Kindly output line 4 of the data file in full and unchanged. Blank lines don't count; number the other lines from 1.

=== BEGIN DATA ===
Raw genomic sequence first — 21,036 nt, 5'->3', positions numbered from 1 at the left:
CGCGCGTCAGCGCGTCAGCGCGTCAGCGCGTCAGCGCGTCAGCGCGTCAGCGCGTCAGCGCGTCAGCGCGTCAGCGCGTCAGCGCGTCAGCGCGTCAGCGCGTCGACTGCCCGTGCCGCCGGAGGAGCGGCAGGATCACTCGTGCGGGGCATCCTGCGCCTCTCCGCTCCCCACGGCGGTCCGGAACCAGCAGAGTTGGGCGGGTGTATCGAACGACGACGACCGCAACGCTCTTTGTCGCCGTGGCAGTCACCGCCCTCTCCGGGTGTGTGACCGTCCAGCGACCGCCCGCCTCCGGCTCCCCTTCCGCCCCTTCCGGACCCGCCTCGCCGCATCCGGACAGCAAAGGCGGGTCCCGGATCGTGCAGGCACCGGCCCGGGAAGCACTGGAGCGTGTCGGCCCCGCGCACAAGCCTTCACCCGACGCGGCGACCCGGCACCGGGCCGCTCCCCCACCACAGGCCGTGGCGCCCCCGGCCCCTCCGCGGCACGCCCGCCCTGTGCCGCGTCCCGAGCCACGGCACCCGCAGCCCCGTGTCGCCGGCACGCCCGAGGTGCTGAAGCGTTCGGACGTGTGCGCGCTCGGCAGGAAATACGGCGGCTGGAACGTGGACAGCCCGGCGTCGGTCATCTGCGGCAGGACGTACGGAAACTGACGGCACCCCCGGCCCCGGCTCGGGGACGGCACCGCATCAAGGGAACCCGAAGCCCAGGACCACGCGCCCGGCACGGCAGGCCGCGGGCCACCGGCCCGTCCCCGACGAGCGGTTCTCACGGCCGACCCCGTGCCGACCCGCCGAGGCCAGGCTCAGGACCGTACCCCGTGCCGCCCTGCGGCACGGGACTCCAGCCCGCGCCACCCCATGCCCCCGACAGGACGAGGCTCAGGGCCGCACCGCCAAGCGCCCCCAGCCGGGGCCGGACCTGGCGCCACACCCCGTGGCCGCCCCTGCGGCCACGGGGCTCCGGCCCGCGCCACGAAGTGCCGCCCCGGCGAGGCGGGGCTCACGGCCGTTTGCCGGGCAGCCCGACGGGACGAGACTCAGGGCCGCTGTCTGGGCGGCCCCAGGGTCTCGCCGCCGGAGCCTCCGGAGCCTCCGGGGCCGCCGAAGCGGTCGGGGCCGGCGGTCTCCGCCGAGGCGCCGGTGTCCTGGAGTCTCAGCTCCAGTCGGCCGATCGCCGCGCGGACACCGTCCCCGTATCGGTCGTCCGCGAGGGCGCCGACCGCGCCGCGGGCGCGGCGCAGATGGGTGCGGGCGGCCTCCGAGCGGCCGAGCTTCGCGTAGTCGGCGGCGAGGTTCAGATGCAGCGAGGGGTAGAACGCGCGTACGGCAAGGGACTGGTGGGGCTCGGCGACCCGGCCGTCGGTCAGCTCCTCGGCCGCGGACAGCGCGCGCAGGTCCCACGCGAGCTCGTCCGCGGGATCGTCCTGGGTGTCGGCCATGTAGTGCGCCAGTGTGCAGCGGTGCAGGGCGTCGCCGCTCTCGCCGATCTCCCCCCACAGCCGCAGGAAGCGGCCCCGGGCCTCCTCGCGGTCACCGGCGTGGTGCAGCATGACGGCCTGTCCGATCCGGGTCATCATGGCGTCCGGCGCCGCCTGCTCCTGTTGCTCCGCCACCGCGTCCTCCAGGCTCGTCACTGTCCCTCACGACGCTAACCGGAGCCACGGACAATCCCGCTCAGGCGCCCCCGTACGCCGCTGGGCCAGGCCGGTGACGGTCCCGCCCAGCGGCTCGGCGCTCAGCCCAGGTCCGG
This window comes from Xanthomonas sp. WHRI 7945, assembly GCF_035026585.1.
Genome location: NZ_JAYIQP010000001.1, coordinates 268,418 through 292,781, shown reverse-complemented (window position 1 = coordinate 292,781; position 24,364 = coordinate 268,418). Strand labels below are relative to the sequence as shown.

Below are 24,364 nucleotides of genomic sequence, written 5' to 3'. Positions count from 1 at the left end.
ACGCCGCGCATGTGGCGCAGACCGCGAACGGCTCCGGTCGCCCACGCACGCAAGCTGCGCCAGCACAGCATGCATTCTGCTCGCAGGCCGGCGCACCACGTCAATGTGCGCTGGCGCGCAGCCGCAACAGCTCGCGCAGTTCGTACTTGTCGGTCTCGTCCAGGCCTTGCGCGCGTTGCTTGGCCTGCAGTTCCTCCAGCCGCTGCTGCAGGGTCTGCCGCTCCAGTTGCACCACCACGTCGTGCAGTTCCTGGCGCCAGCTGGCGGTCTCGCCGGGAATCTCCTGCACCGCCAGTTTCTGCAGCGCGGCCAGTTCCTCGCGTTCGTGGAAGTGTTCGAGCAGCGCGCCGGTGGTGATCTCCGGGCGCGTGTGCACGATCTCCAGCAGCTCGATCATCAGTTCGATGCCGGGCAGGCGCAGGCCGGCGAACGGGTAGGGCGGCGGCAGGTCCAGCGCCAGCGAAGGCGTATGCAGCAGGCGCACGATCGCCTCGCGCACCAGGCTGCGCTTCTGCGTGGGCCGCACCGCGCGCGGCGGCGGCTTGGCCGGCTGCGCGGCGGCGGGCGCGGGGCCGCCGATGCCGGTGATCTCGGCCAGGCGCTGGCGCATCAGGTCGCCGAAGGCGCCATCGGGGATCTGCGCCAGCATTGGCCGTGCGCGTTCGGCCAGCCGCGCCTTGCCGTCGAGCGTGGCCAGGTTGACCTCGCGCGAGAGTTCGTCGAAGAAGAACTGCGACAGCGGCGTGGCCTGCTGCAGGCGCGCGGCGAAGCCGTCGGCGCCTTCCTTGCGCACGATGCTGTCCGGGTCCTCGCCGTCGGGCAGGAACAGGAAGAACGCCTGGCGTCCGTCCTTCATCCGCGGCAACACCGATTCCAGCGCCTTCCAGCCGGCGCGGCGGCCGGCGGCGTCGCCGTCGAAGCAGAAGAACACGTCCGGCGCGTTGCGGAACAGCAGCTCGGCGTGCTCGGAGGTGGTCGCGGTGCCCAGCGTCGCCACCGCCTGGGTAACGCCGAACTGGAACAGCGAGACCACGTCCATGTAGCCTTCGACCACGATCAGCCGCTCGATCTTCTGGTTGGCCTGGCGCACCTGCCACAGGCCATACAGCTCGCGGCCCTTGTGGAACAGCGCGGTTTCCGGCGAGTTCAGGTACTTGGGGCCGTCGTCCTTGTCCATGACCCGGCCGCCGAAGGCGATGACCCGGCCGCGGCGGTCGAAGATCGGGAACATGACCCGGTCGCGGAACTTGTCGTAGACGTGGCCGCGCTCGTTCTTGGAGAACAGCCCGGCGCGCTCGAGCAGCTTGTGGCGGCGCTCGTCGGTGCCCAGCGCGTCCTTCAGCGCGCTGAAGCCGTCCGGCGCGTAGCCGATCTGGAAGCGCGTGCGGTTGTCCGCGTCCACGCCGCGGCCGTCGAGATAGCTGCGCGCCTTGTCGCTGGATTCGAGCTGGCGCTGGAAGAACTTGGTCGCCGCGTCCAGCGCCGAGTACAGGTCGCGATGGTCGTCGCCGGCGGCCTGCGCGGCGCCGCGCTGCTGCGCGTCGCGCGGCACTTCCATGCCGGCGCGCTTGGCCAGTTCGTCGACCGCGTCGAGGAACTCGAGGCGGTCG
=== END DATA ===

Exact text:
Genome location: NZ_JAYIQP010000001.1, coordinates 268,418 through 292,781, shown reverse-complemented (window position 1 = coordinate 292,781; position 24,364 = coordinate 268,418). Strand labels below are relative to the sequence as shown.